Monday, October 29, 2012
F**k Hurricane Sandy, You Still Need a Job
You're right: I am a little cranky. Not because I'm worried about Queens getting destroyed in Sandy's maw--honestly, I can't assume that as a single girl hurricane that she'd want all the related ish of the outer boroughs in her life--but I could do without the media whipping the population into a frenzy of fear and loathing and consumption of too much Nutella. Remember when we used to have leaders who grit their teeth, and counseled us that the only thing we had to fear was fear itself, and with that attitude we won World War Two and thus avoided having to learn German? Yeah, me neither...but I could still do without a bleed-and-lead "news" cycle aimed at making me want to trade in all my stockpiled weapons for bottled water and Oreo ice-cream, and live perpetually in fear. (The Kitten just read this opening and is all,"...and how exactly does this tie into helping people get a job?" Re-read the headline, you little orange b*tch.)
Anyhoo... now you're holed up in your hovel, with your significant other or his brother or whoever else was on Craigslist...and guess what? You still need a damn job. I mean, even if you had one in NYC today, you couldn't reach it, since Hizzoner shut down the MTA (#redundant)...but you're (probably) home, you're (probably) single, so you might as well spend part of this day, assuming you haven't had to evacuate, doing something productive--besides getting laid, obviously--and improve your job search.
Recently, I had a client who was interested in getting hired as a hotel concierge for VIPs at some swanky hotel. Background: a hotel concierge can be expected to do everything from making dinner reservations, to picking up dry cleaning, to retrieving lost laptops and other luggage from across the globe, getting last-minute tickets to the World Series, etc. etc. More generally, a hotel concierge is expected to welcome guests to the hotel and to provide an insider's knowledge about the facility, the city and all the types of options available to the guest. The more expensive a hotel, the more complex talents a hotel concierge is expected to provide. Therefore, for someone detail-oriented, for someone who has excellent communication skills, and is used to performing at a very high level of customer relations...the job of a hotel concierge can be a challenging, if highly rewarding position.
Since my client didn't have a lot of personal knowledge about the field, some of the first things I wanted her to do was to educate herself about the job, so as to be eventually able to re-write and re-position both her resume, and far more importantly, her LinkedIn profile, as relevant to the hotel/tourism industry human resources people, who would would be hiring for such positions.
What follows are some of the assignments I gave my client...feel free to go crazy. (And even if you're not looking for a job as a hotel concierge, you might find these ideas travel very well to other fields...hint hint!)
1. What exactly does a hotel concierge do? What sort of skills/education/experience does one need, and how can we "translate" the skills you already have? Let's start by Googling "hotel concierge," check out the industry/job descriptions on Monster, Vault, and also reference a few hotel websites (http://www.nycparamount.com/careers), the W, Hilton, Marriott, to get an idea of which companies if any might be hiring, and whom they're looking for. This is an excellent time to create daily "search agents" on Monster.com and Vault.com, as to to be alerted when these types of positions become available. I would also suggest you then go on LinkedIn.com, and start "following" the companies which are hiring hotel concierges, so that you know immediately when they have openings.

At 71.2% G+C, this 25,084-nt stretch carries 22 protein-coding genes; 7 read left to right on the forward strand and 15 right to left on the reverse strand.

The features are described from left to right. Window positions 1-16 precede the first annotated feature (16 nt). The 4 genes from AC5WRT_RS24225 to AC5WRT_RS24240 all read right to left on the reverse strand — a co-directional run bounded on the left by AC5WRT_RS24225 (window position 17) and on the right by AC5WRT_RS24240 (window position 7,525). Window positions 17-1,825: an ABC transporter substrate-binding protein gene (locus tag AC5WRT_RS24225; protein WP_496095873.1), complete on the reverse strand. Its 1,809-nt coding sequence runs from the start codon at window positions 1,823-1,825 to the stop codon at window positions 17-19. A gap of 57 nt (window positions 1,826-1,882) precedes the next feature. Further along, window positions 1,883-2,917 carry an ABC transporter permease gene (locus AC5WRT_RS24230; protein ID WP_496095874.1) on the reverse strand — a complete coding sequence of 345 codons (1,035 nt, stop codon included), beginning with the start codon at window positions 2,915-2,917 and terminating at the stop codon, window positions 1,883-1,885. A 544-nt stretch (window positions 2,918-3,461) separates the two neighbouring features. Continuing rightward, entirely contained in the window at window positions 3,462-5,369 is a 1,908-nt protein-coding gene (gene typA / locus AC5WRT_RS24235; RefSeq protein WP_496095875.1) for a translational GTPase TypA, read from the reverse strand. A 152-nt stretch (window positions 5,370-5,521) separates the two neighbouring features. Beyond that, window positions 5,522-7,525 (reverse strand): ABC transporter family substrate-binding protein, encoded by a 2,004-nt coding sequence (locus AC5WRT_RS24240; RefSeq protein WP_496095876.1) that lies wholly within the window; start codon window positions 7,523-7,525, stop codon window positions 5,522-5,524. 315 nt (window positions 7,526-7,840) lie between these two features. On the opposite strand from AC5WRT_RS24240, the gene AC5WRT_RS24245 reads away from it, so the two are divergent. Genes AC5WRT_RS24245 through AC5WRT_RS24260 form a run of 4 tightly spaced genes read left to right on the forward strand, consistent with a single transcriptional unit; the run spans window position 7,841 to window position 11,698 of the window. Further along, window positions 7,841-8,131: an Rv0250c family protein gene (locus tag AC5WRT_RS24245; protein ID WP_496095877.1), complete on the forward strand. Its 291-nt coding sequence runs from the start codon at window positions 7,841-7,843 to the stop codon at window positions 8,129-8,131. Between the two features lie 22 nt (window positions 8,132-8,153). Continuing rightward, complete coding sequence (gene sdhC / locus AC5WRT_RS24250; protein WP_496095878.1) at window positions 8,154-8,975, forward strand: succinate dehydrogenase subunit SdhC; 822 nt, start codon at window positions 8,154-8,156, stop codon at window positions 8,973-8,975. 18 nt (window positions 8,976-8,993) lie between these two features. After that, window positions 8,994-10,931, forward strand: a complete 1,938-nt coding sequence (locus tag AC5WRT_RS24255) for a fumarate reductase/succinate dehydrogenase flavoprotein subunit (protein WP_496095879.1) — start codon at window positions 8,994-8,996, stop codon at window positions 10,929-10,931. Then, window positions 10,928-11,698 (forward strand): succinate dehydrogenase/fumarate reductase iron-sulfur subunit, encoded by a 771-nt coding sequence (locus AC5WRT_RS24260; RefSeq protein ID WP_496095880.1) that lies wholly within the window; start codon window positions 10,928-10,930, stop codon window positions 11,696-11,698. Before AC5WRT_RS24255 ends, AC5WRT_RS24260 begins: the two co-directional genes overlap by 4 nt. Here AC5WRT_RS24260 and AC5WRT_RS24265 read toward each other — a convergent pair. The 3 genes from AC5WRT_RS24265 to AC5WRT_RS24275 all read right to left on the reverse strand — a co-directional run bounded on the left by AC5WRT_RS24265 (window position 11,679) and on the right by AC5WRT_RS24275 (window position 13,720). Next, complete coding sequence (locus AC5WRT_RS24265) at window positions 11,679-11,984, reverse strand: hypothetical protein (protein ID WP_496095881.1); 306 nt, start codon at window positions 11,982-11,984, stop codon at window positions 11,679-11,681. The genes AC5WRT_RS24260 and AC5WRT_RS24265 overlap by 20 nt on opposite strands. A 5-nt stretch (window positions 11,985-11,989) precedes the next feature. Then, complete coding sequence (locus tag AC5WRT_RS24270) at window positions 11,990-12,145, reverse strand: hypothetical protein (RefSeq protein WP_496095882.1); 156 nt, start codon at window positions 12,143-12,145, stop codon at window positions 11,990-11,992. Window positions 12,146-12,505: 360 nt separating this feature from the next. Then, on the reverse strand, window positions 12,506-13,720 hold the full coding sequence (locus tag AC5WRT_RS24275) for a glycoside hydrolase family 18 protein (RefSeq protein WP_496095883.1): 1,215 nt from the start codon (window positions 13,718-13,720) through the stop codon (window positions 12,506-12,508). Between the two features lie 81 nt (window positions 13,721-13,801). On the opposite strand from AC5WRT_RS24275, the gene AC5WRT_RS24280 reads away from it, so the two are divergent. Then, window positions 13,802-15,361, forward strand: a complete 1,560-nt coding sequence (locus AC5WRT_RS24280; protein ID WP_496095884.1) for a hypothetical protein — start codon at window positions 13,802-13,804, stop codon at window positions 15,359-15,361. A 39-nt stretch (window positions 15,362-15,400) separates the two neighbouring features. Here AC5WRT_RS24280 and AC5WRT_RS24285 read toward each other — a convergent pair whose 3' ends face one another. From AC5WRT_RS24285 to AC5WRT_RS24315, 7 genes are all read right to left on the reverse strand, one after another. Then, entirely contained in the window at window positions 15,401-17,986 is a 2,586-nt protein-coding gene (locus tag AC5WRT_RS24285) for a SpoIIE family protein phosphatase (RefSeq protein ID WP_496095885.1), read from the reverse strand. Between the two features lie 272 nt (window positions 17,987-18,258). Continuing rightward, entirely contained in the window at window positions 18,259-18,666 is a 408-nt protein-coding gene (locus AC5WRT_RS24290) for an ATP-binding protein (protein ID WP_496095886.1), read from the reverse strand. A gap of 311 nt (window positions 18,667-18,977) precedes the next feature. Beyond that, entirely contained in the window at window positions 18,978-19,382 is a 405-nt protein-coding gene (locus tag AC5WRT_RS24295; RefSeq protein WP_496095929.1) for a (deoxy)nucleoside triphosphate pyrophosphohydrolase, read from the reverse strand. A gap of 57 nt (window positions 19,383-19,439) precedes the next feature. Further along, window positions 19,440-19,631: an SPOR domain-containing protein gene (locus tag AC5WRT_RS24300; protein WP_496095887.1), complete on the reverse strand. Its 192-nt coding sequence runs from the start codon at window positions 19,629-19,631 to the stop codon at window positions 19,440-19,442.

2. Start a list of all the "buzz words" or "key words" that are repeatedly coming up in your searches and job descriptions for hotel concierge, in order that we may re-write your resume to include all those words and thus help your resume eventually get read and reviewed by an actual human. You should also start working on a rough cover letter, highlighting your extensive organizational skills; your ability to be gracious and resourceful under pressure; your "people" skills, your superior communication abilities, etc..
3. Next, I would advise you to carefully work your way through your Facebook and LinkedIn contacts, checking to see if you know anyone who works in the hotel trade. Since networking is always far more powerful than passively sending in resumes to an email address, I would strongly suggest you speak to anyone and everyone you know who works in this industry. You need to get over your shame cycle right now and let everyone you know in on this search. If you're willing to post on Facebook, that you're looking for a job as a hotel concierge in the NYC area, and give a couple of sentences describing your relevant experience as well as what exactly you're looking for, and asking people who have contacts to email you, you could be even more successful. The bigger you go with your search, the bigger your results.
These are just some ideas to get you started thinking differently about your potential employment search...as well as your opportunities. If, for example, you really follow those steps and look closely through your Facebook and LinkedIn connections, I'm sure you'll be surprised by how many people you know in any given industry you might be interested in transitioning to. And what if you have no contacts, no ideas whatsoever?
Well, you could always email me @email@example.com. After all, Hurricane Sandy will eventually go away, but you're still gonna need that job...and I'll still be here, waiting to help you get it...